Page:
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  • Ayala

C-Level Managers - the Firefighters – Part II

This post will focus on management styles, so let’s jump into it:


Management Styles

A management style is a way in which a manager works to fulfill their goals. Management style includes the way that a manager plans, organizes, makes decisions, delegates, and manages their staff.

It can vary widely, depending on the company, level of management, industry, country, and culture, as well as the person themself.

An effective manager is someone who can adjust their management style in response to different factors while keeping their focus on successfully achieving targets.

Management styles are affected by both internal and external factors.

Internal factors include:

- The overall organizational and corporate culture of the company,

- policies,

- priorities,

- employee engagement,

- staff skill levels.

External factors include:

- employment laws,

- the economy,

- competitors,

- suppliers,

- consumers.

Literature defines these main 3 types of management styles:

Authoritative management style

This type of management follows a top-down approach, with one-way communication from bosses to employees.

This is the most controlling of the different management styles, with the management making all workplace decisions and holding all the power.

Democratic management style

In this style, managers encourage employees to give input during the decision-making process, but are ultimately responsible for the final decision.

Communication goes both ways, top-down and bottom-up, and team cohesiveness is increased.

This process allows for diverse opinions, skills and ideas to inform decisions.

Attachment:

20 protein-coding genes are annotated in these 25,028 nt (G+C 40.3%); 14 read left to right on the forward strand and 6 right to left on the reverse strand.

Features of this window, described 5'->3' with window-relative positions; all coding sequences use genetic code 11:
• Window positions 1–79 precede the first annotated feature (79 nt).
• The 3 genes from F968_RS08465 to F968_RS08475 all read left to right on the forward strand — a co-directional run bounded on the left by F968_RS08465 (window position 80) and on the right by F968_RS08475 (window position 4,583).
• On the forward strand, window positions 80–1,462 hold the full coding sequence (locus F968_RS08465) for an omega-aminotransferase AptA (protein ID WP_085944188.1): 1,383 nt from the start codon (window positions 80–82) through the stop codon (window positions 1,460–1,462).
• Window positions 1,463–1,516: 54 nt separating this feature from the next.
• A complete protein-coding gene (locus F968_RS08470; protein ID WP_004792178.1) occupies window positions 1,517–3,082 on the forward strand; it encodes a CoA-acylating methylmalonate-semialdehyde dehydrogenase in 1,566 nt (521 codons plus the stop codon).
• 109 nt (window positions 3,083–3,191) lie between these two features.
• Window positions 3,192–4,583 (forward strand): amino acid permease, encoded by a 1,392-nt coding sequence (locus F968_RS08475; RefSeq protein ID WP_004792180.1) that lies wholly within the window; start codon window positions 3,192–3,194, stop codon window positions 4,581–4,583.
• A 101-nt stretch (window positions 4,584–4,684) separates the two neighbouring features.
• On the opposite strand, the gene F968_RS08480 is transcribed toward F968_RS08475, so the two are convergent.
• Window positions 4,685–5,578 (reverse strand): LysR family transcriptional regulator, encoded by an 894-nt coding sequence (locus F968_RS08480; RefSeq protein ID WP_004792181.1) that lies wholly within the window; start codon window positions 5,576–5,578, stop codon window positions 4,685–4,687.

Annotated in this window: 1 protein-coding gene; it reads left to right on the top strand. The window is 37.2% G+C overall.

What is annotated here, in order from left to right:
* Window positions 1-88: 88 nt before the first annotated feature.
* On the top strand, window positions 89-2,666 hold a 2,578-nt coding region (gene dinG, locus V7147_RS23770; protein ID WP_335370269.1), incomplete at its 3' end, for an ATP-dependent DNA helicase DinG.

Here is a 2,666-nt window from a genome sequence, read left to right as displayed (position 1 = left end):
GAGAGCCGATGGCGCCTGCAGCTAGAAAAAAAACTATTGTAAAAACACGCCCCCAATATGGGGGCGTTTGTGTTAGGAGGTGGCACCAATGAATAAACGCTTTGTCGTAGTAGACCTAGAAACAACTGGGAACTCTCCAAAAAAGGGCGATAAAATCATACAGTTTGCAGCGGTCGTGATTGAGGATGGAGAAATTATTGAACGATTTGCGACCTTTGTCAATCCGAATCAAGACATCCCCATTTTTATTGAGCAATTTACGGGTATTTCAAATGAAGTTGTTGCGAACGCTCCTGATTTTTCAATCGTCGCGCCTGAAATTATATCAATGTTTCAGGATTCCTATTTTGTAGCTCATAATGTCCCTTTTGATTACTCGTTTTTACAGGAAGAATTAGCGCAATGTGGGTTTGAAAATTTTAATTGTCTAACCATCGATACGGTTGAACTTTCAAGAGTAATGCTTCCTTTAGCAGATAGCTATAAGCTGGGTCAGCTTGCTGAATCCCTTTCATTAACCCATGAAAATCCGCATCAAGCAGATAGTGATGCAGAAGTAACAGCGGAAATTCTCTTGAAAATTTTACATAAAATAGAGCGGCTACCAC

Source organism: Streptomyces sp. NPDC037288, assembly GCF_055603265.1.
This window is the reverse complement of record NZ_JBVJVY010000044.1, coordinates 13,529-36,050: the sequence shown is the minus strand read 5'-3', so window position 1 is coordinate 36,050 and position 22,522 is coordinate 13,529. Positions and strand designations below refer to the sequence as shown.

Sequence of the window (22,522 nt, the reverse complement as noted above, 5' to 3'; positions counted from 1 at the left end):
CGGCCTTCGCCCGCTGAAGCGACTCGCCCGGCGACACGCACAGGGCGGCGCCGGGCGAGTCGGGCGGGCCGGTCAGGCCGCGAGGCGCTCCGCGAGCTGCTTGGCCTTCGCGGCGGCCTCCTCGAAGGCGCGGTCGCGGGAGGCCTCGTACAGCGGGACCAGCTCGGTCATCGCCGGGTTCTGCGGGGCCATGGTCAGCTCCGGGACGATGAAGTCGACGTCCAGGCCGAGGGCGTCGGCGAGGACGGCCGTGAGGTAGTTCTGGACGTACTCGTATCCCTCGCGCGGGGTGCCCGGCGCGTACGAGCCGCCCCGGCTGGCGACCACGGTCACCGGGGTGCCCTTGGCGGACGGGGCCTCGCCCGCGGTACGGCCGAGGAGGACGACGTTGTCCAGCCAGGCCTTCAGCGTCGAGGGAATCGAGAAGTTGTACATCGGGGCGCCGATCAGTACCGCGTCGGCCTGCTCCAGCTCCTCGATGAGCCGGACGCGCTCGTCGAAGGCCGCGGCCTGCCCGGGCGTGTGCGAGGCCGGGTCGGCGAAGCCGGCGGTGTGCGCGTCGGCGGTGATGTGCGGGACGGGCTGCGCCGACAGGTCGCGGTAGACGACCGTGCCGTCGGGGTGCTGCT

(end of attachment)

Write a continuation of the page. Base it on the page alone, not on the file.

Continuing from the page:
Laissez-faire management style

In this style, management takes a hands-off approach to leadership.

Staff is trusted to do their work without supervision, and they are left to control their decision making and problem-solving.

Management is present at the delegation and delivery stages of work, but otherwise steps back and gives staff the freedom to control their workflow and outcomes. Management is only involved during the process if the staff requests their assistance.

Each style has its own pros and cons, however, to my personal opinion, the style is determined by the person personality, everyone brings himself to work every day, and who and what we are defines our management style.

The good thing is that when aware of the possibilities, we may be open for other options, and awareness is the key for success.

Awareness in psychology, is a concept about knowing, perceiving and being cognizant of events. Another definition describes it as a state wherein a subject is aware of some information when that information is directly available to bring to bear in the direction of a wide range of behavioral actions.

In this post, as well, I will apply the 80/20 principle and highlight the number 1 reason, to my opinion, for management challenges and issues.

It takes up to 1,700! pieces to show the time on a watch, and they are all needed….

Ambiguity and chaos, is the environment in a lot of organizations. When data is not available, partial or non, when there is lack of clarity, people feel like they are in a vague or a vacuum – vacuum tends to be filled! When vacuum caused due to lack, ambiguity and chaos will fill the space.

Communication and transparency is the key!

When people are kept in a narrow and specific “need to know only bases” they tend not to feel part of a whole, therefore, they will not share information easily, they will not communicate properly, and they will not feel the need to be part of a bigger thing and be a team player. They will do what asked of them, they will do it as good as they possibly can, but no more.

When the big picture is shared with everyone, when decisions and decision-making process are properly communicated, when allowing open communication, more than often, people will want to do more for the greater good. When they see the big picture and understand how they are a part of the big picture, they will want to make an impact and take part of it – it takes all the 1,700 pieces to tell us it 5 o’clock somewhere…

Communication is the key for success.

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